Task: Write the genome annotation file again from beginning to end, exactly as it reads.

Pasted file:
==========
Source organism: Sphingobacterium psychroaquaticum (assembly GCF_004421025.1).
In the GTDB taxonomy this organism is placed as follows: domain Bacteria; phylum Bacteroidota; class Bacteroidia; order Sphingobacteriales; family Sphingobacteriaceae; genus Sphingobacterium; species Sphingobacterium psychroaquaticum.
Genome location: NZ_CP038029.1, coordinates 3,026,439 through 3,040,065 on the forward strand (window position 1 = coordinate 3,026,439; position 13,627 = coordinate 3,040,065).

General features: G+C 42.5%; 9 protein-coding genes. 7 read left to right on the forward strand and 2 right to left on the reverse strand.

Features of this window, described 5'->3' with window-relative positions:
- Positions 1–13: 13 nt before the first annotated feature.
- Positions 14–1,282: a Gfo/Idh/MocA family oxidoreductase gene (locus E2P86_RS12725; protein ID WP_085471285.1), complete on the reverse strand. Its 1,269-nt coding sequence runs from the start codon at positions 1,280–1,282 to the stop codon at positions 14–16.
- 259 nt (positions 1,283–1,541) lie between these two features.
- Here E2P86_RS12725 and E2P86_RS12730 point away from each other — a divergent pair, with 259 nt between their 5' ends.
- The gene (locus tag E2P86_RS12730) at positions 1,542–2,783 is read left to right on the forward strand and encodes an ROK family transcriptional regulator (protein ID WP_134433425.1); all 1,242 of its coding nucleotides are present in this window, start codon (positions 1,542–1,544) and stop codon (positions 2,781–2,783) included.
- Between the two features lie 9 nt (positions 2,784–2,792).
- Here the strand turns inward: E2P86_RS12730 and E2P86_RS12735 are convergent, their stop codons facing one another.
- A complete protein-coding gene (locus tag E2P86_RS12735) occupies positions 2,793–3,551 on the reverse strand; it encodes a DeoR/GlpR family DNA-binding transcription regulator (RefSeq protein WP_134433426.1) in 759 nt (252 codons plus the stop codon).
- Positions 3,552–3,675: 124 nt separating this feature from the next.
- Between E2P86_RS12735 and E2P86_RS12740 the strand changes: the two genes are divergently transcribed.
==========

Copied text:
Source organism: Sphingobacterium psychroaquaticum (assembly GCF_004421025.1).
In the GTDB taxonomy this organism is placed as follows: domain Bacteria; phylum Bacteroidota; class Bacteroidia; order Sphingobacteriales; family Sphingobacteriaceae; genus Sphingobacterium; species Sphingobacterium psychroaquaticum.
Genome location: NZ_CP038029.1, coordinates 3,026,439 through 3,040,065 on the forward strand (window position 1 = coordinate 3,026,439; position 13,627 = coordinate 3,040,065).

General features: G+C 42.5%; 9 protein-coding genes. 7 read left to right on the forward strand and 2 right to left on the reverse strand.

Features of this window, described 5'->3' with window-relative positions:
- Positions 1–13: 13 nt before the first annotated feature.
- Positions 14–1,282: a Gfo/Idh/MocA family oxidoreductase gene (locus E2P86_RS12725; protein ID WP_085471285.1), complete on the reverse strand. Its 1,269-nt coding sequence runs from the start codon at positions 1,280–1,282 to the stop codon at positions 14–16.
- 259 nt (positions 1,283–1,541) lie between these two features.
- Here E2P86_RS12725 and E2P86_RS12730 point away from each other — a divergent pair, with 259 nt between their 5' ends.
- The gene (locus tag E2P86_RS12730) at positions 1,542–2,783 is read left to right on the forward strand and encodes an ROK family transcriptional regulator (protein ID WP_134433425.1); all 1,242 of its coding nucleotides are present in this window, start codon (positions 1,542–1,544) and stop codon (positions 2,781–2,783) included.
- Between the two features lie 9 nt (positions 2,784–2,792).
- Here the strand turns inward: E2P86_RS12730 and E2P86_RS12735 are convergent, their stop codons facing one another.
- A complete protein-coding gene (locus tag E2P86_RS12735) occupies positions 2,793–3,551 on the reverse strand; it encodes a DeoR/GlpR family DNA-binding transcription regulator (RefSeq protein WP_134433426.1) in 759 nt (252 codons plus the stop codon).
- Positions 3,552–3,675: 124 nt separating this feature from the next.
- Between E2P86_RS12735 and E2P86_RS12740 the strand changes: the two genes are divergently transcribed.